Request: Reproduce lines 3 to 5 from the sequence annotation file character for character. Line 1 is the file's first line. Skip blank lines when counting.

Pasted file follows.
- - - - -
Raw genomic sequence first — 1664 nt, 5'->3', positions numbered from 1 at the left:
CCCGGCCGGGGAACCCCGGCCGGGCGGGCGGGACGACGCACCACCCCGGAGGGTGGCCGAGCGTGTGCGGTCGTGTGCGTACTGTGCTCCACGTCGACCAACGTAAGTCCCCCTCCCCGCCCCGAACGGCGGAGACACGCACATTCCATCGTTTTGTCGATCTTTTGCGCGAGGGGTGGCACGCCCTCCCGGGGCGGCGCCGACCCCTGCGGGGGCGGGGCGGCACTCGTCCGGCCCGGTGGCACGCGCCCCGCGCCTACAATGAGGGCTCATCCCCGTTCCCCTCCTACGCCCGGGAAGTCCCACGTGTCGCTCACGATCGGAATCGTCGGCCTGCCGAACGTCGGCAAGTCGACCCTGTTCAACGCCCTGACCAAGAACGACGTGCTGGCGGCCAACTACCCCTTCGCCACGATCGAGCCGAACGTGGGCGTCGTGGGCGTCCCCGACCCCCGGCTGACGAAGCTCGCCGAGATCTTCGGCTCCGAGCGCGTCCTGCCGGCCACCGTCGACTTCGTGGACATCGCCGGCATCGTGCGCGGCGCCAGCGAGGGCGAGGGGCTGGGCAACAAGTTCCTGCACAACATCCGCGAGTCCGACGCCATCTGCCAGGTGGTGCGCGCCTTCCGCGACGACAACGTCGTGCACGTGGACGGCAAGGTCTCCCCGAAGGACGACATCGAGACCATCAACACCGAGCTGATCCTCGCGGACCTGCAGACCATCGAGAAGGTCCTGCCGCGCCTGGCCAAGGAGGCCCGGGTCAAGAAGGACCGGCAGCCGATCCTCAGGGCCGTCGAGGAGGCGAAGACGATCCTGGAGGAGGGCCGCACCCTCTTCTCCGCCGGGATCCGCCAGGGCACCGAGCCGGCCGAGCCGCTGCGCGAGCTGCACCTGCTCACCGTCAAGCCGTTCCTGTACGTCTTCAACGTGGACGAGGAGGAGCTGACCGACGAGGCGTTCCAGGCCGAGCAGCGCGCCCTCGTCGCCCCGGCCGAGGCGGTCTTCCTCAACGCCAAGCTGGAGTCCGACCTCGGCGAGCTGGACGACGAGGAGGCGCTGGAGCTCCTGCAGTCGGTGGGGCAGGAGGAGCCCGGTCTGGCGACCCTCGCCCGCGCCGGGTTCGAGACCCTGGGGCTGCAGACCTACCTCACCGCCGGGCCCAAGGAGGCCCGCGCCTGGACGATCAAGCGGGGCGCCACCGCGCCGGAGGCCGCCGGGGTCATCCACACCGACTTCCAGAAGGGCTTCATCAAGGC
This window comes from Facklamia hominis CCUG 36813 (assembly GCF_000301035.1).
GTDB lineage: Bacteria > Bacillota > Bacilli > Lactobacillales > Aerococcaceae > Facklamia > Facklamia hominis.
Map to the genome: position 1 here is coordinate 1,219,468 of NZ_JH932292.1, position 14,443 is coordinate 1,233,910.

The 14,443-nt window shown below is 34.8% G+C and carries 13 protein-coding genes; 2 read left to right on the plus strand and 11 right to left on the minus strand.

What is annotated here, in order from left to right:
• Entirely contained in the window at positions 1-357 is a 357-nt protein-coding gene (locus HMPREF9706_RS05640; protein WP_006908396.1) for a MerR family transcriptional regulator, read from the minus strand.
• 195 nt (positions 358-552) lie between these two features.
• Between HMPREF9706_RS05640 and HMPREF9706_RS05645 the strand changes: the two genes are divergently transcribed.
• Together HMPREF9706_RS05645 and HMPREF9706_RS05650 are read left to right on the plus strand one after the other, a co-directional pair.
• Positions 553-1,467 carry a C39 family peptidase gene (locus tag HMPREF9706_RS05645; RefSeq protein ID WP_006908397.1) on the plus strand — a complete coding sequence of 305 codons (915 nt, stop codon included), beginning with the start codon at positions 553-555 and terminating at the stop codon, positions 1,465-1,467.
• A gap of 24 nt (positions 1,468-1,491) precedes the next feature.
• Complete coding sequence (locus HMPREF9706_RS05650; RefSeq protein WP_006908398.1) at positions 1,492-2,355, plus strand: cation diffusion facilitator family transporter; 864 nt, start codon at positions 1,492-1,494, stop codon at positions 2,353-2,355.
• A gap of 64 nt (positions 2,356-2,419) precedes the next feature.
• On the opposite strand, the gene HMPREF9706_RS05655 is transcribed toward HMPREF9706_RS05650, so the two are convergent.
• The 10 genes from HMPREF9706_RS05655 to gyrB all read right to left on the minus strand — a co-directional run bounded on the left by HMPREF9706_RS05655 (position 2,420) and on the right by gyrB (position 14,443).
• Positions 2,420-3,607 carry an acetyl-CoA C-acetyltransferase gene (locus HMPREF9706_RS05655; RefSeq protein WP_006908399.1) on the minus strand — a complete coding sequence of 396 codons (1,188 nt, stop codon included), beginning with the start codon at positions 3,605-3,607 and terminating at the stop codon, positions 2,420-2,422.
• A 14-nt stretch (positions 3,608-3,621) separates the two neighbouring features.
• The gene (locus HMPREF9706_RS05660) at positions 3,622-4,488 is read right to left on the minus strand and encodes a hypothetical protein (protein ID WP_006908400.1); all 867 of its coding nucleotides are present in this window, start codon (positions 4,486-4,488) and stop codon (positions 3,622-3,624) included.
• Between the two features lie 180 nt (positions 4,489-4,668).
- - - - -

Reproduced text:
This window comes from Facklamia hominis CCUG 36813 (assembly GCF_000301035.1).
GTDB lineage: Bacteria > Bacillota > Bacilli > Lactobacillales > Aerococcaceae > Facklamia > Facklamia hominis.
Map to the genome: position 1 here is coordinate 1,219,468 of NZ_JH932292.1, position 14,443 is coordinate 1,233,910.